Most times a person suffering from SCD has some physical attributes that ranges from a normal build to a tall lanky physique depending on the clinical severity. In childhood, sickle cell patients are shorter than normal, puberty is often delayed and considerable growth takes place in late adolescence such that adults with SCD are at least tall as normal. Many of these physical changes are due to the chronic hypothermia associated with severe anemia.

This disease has a great effect on the liver. This effect of SCD on the liver manifests as liver dysfunction often referred to as sickle cell hepatopathy. It occurs predominantly in patients with SCD and to a lesser extent in patients with HbC diseases and HbS Thalassemia. This liver dysfunction encompasses a range of hepatic pathology arising from the primary SCD process and complications of its treatment.

The primary disease process that may lead to liver dysfunction includes anemia, suckling of red cells in the Sinusoid, swollen kuffer cells, fibrin deposits and healing thrombosis leading to obstruction of blood flow in the liver. Consequences of treatment such as blood transfusion and antibiotics therapy can also lead to liver dysfunction complications of multiple blood transfusion like iron overload, acute and chronic infection with hepatitis B and C are also important causes of liver dysfunction in SCD. Third generation Calphalosporins are known to sometimes crystallize in the gallbladder leading to choleithiasis.

However, you can do several things that can keep Sickle cell crisis from occurring: 1) Don't drink a lot of alcohol 2) Don't smoke. If you do smoke, quit 3) Exercise regularly but not so much that you become really tired. When you exercise, drink lots of fluids 4) Drink at least eight 12-ounce glasses of water a day during warm weather 5) Reduce or avoid stress. Talk to your doctor if you're depressed or have problems with your family or job 6) Treat any infection as soon as it occurs. When in doubt, see your doctor 7) Wear warm clothes outside in cold weather and inside in air-conditioned rooms during hot weather. Also, don't swim in cold water 8) Try to be positive about yourself 9) Tell your doctor if you think you might have a sleep problem, such as snoring or if you sometimes stop breathing during sleep 10) If you have another medical condition, like diabetes, get treatment and control the condition 11) If you are pregnant or plan to become pregnant, get early prenatal care and 12) Only travel in commercial airplanes. If you have to travel in an unpressurized aircraft, talk to your doctor about extra precautions.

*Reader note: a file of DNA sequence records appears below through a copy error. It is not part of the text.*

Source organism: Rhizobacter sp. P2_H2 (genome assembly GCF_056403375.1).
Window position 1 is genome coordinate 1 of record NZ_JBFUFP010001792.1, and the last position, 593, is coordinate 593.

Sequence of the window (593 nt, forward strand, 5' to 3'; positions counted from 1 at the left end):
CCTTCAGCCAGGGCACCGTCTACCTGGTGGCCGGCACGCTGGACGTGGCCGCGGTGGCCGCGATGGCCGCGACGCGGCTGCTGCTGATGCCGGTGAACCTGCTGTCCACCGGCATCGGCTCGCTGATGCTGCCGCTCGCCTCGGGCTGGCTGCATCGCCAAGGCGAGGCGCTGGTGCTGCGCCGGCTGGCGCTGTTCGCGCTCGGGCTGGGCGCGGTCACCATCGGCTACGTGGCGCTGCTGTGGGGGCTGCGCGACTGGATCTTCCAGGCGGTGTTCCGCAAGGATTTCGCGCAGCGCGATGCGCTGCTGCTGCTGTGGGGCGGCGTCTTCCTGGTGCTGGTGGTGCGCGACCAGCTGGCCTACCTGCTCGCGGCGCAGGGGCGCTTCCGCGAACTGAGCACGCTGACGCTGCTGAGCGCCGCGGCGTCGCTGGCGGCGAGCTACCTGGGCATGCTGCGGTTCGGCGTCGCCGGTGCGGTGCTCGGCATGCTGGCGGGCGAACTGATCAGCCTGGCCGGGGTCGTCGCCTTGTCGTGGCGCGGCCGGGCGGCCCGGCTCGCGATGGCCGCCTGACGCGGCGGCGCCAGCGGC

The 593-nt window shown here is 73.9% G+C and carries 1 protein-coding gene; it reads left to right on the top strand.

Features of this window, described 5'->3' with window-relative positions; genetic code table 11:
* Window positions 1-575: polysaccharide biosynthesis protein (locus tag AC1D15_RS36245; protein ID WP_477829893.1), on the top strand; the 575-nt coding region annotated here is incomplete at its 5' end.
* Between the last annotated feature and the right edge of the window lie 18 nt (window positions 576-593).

Most institutions in Nigeria lack day care settings for management of sickle cell crisis, however, this high mortality disease can be managed with antibiotics, blood transfusion also known as stem cell transplant. Bone marrow transplant is ultimately the only known cure for Sickle cell disease, but finding a donor is often difficult and the procedure could be costly and sometimes life threatening complications may be involved.

New SCD carriers can be avoided through premarital screening and genetic counselling, prenatal diagnosis, preconceptional diagnosis and implantation of normal embryos after in vitro fertilisation, and in utero therapy using stem cell transplantation. Prevention of the disease through carrier identification and genetic counselling remains the only realistic approach to reduce the impact of the disease and allows better use of available resources in the low-income countries where the condition is most prevalent. Programmes of population screening and genetic counselling can have a major impact on the birth rate of children with SCD and other genetic diseases. The prospective control of SCD by heterozygote detection through premarital screening, which is vital to the identification of the couples at risk, is of utmost importance. The success of such a programme to a large extent depends on the SCD knowledge in the community, the understanding of the full consequences of having a sickler child, and people's attitude towards genetic screening and counselling.
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Publication:Daily Independent
Date:Jul 23, 2021